e Federals, who had been slowly advancing from Shiloh, intrenching as they came to avoid a repetition of April 6th, had been reinforced by General Pope–flushed by the appropriation of the glory which belonged to the gunboats for the capture of Island No.10—and by fresh troops from the North, and finally massed before Corinth 110,000 fighting men, all under the command of General Halleck.
The Confederate army had prepared a semi-oval fortified line, covering the town to the northeast; and in froacy 63,908 volunteer soldiers.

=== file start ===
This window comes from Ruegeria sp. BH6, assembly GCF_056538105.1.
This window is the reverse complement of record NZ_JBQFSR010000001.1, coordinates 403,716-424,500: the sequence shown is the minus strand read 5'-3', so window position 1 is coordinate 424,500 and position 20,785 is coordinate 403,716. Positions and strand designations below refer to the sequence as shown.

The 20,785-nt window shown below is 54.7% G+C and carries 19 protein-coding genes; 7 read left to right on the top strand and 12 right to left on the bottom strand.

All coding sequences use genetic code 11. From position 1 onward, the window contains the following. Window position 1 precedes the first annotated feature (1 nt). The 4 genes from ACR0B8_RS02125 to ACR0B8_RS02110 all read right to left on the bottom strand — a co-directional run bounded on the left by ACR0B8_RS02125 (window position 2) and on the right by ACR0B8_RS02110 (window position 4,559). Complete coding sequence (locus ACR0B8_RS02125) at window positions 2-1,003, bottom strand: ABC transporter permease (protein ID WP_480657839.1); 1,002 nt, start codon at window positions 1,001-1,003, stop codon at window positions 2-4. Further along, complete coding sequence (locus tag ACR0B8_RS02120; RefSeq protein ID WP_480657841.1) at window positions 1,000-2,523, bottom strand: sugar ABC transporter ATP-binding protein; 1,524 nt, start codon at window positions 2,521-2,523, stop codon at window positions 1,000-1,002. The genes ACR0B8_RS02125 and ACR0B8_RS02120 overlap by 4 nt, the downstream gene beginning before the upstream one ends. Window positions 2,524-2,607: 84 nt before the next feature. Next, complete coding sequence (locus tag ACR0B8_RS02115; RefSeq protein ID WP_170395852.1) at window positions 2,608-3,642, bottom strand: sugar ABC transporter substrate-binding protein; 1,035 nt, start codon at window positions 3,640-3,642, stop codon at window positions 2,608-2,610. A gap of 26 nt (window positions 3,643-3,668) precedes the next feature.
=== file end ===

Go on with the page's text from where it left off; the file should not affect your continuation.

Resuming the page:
(See House Journal, November, 1862, and November, 1863, appendix, p. 76.) There has been no such exhibition of patriotism since Bruce and Wallace left the craigs of Scotland for battle.
After the surrender of Island No.10, General Beauregard ordered the destruction of cotton along the Mississippi river, to prevent its falling into the hands of the enemy, and apprehensions were entertained that Vicksburg might soon be attacked by the Federals.
Some troops were